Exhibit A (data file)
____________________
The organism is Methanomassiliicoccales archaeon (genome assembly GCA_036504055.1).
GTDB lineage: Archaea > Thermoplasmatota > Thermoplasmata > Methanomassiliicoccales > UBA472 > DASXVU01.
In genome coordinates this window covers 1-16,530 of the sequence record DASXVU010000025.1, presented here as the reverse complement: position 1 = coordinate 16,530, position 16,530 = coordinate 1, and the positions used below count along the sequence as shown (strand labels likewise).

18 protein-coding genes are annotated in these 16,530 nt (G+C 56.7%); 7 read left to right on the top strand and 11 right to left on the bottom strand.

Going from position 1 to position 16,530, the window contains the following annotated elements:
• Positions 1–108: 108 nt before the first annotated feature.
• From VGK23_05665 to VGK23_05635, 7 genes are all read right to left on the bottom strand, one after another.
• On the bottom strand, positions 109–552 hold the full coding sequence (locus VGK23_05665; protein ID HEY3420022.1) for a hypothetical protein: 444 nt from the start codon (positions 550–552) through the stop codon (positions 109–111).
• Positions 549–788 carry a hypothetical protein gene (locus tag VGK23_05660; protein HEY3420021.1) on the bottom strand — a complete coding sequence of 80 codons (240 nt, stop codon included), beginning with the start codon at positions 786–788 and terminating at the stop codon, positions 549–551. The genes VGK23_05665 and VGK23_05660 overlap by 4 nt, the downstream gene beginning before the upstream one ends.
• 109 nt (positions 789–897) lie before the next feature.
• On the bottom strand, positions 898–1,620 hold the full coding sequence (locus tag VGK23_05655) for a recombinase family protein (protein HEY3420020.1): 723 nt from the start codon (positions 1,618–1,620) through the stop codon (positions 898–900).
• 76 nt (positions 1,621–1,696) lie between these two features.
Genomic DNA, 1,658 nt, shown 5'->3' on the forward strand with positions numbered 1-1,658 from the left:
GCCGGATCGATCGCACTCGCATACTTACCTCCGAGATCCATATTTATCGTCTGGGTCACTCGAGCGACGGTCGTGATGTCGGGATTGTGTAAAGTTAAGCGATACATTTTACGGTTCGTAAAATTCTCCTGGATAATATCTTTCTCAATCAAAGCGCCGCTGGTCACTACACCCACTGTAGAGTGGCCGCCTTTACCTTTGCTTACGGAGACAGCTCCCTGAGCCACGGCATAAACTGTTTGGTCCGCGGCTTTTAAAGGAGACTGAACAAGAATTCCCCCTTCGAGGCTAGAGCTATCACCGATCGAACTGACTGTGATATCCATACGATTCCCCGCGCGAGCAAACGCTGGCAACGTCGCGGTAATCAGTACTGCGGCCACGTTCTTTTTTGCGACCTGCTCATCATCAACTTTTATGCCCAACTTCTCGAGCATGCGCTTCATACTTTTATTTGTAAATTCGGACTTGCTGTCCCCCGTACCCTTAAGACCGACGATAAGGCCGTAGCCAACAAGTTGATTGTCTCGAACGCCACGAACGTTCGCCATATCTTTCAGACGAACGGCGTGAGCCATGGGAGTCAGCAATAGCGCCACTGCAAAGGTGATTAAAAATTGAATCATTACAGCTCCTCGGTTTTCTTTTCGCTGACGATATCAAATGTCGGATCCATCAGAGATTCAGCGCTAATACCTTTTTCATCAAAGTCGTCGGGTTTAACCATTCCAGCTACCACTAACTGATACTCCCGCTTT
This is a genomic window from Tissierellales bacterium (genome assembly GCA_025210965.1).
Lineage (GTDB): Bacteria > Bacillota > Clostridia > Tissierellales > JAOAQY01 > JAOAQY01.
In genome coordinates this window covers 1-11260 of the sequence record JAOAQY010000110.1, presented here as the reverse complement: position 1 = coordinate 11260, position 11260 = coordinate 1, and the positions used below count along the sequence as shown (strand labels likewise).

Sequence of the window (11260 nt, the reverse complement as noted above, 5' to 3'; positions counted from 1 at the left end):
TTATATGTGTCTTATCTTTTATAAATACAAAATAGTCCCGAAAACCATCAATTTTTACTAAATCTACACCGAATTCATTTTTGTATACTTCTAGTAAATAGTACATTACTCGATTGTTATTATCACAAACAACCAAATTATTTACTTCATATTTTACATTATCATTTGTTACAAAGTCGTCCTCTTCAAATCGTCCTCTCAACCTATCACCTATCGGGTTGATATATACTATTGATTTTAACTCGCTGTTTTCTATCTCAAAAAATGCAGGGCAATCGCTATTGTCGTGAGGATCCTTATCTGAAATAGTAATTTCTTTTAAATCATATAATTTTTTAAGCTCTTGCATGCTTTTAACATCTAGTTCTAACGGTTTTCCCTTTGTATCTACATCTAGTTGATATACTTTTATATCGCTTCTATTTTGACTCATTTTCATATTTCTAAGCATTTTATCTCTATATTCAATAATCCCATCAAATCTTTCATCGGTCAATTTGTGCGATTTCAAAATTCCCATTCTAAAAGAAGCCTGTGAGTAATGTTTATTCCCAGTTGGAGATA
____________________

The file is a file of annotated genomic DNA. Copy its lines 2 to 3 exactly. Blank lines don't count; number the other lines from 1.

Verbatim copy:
GTDB lineage: Archaea > Thermoplasmatota > Thermoplasmata > Methanomassiliicoccales > UBA472 > DASXVU01.
In genome coordinates this window covers 1-16,530 of the sequence record DASXVU010000025.1, presented here as the reverse complement: position 1 = coordinate 16,530, position 16,530 = coordinate 1, and the positions used below count along the sequence as shown (strand labels likewise).